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Making partnerships work: How a team of 50+ international reporters investigated and exposed the World Bank

Michael Hudson, a senior editor with the International Consortium of Investigative Journalists, was project editor for ICIJ’s World Bank investigation.

At a military camp in a violence-stained region of Central America, a Honduran Army officer informed Sasha Chavkin that he knew the reporter’s itinerary – where Chavkin was going and the people he planned to interview. When Chavkin asked how he had acquired this information, the colonel said simply: “Yo soy un militar.” (“I am a military man.”)

Justin Kipkorir displays some household items destroyed along with his home. Kipkorir said Kenyan forest rangers raided and destroyed the house weeks earlier. (Photo by Tony Karumba /  GroundTruth)

Justin Kipkorir displays some household items destroyed along with his home. Kipkorir said Kenyan forest rangers raided and destroyed the house weeks earlier.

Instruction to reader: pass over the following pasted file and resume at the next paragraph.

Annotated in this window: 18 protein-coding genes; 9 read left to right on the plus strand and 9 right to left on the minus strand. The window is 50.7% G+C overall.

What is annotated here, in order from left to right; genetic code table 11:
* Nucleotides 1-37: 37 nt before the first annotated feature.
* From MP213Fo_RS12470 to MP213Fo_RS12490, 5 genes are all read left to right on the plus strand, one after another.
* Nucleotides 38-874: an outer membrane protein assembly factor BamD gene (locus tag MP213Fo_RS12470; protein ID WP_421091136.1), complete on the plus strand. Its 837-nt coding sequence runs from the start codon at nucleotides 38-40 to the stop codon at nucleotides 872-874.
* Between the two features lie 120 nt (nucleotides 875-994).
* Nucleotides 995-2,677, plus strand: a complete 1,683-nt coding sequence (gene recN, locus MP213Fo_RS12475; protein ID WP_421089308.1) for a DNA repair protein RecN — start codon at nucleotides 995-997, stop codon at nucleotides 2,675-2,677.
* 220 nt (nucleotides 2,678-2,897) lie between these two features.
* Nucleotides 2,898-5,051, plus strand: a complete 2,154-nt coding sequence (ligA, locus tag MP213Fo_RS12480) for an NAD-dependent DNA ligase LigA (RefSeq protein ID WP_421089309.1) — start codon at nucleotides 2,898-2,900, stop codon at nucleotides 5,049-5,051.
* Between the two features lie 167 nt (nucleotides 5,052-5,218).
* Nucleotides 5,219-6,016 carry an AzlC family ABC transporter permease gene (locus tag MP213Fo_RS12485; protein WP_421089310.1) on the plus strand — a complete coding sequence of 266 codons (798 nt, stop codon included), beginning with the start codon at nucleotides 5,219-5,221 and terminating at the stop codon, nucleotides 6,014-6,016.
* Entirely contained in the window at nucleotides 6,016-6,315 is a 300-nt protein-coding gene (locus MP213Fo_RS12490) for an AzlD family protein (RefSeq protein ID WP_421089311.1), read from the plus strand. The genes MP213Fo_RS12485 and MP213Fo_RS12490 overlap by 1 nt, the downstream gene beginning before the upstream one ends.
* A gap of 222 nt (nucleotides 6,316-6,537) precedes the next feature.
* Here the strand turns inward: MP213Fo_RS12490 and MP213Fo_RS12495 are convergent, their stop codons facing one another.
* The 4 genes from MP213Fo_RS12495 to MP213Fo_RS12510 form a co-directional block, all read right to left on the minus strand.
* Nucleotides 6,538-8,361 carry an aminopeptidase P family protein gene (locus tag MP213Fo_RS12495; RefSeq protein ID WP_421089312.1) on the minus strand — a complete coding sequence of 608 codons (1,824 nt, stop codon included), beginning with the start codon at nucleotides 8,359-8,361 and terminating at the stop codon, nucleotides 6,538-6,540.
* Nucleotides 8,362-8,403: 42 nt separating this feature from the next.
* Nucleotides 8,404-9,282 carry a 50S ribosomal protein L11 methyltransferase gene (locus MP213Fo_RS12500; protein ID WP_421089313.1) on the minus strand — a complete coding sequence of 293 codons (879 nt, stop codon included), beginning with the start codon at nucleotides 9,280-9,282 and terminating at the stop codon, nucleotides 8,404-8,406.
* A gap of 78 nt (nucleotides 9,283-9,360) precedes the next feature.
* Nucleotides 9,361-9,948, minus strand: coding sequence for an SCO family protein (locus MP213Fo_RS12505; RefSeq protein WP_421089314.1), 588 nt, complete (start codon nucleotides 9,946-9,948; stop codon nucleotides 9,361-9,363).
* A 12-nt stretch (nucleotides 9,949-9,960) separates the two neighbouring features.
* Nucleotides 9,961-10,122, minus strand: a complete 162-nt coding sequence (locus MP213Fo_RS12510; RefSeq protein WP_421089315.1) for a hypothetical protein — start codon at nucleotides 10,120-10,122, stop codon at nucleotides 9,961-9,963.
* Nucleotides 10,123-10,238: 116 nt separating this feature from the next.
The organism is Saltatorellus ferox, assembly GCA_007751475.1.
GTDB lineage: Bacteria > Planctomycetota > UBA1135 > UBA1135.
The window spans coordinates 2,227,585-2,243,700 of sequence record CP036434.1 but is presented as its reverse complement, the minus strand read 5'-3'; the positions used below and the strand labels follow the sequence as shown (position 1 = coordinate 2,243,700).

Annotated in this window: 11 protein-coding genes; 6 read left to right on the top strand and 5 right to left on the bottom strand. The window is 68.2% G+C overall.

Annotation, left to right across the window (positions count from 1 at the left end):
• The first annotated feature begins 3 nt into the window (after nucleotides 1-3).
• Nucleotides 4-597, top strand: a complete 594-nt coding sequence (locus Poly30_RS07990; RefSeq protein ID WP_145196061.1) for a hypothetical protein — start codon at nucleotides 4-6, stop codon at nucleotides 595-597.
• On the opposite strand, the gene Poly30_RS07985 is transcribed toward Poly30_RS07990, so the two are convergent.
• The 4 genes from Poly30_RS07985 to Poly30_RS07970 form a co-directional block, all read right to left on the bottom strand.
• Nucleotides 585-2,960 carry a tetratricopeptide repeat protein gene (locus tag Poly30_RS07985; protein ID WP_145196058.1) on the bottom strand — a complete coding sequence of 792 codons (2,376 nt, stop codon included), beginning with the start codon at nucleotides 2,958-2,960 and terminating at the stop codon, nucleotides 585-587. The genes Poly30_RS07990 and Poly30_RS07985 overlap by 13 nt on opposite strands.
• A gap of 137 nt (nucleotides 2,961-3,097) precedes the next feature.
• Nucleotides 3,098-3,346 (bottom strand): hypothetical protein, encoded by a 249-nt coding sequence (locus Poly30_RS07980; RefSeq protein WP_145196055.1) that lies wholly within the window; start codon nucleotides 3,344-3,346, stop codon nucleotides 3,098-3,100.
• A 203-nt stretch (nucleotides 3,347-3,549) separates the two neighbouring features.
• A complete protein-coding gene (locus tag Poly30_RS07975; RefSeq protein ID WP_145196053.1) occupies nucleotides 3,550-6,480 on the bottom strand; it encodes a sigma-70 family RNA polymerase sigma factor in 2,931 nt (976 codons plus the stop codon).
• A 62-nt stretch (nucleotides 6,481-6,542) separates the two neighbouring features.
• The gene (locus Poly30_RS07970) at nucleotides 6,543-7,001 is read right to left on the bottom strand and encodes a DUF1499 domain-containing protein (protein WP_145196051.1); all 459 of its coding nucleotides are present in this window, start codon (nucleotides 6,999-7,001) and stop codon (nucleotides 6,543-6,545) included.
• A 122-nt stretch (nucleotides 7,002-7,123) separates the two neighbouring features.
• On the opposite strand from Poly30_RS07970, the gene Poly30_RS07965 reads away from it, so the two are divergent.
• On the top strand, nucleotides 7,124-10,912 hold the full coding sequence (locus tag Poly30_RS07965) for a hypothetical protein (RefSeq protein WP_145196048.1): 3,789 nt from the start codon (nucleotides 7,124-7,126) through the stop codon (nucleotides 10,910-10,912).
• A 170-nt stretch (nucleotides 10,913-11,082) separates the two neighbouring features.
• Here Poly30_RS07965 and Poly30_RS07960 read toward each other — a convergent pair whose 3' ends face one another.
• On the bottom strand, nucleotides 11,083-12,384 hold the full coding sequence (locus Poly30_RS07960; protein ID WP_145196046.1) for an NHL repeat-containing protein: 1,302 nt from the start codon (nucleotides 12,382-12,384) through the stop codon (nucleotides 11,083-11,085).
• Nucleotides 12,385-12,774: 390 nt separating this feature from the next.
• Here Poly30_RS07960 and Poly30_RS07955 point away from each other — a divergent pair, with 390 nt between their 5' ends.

(Photo by Tony Karumba / GroundTruth)

In Kenya’s western highlands, rifle-toting officers from the Kenya Forest Service confronted Anthony Langat and Jacob Kushner as the Nairobi-based reporters tried to interview indigenous peoples who claimed forest rangers had burned them out of their homes. Read more

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Career Beat: Nathan Brown named general manager of video at HuffPost Studios

Good morning! Here are some career updates from the journalism community:

  • Nathan Brown is now general manager of video at HuffPost Studios. Previously, he was general manager of video and TV for Complex Media. Roy Sekoff is now president and chief creative officer of HuffPost Studios. Previously, he was president of HuffPost Live. (Email)
  • David Firestone will be managing editor of FiveThirtyEight. Previously, he was special projects editor of The New York Times editorial board. (Poynter)
  • Leon Wieseltier is now the Isaiah Berlin Senior Fellow in Culture and Policy at the Brookings Institution. Previously, he was literary editor of The New Republic. (Politico)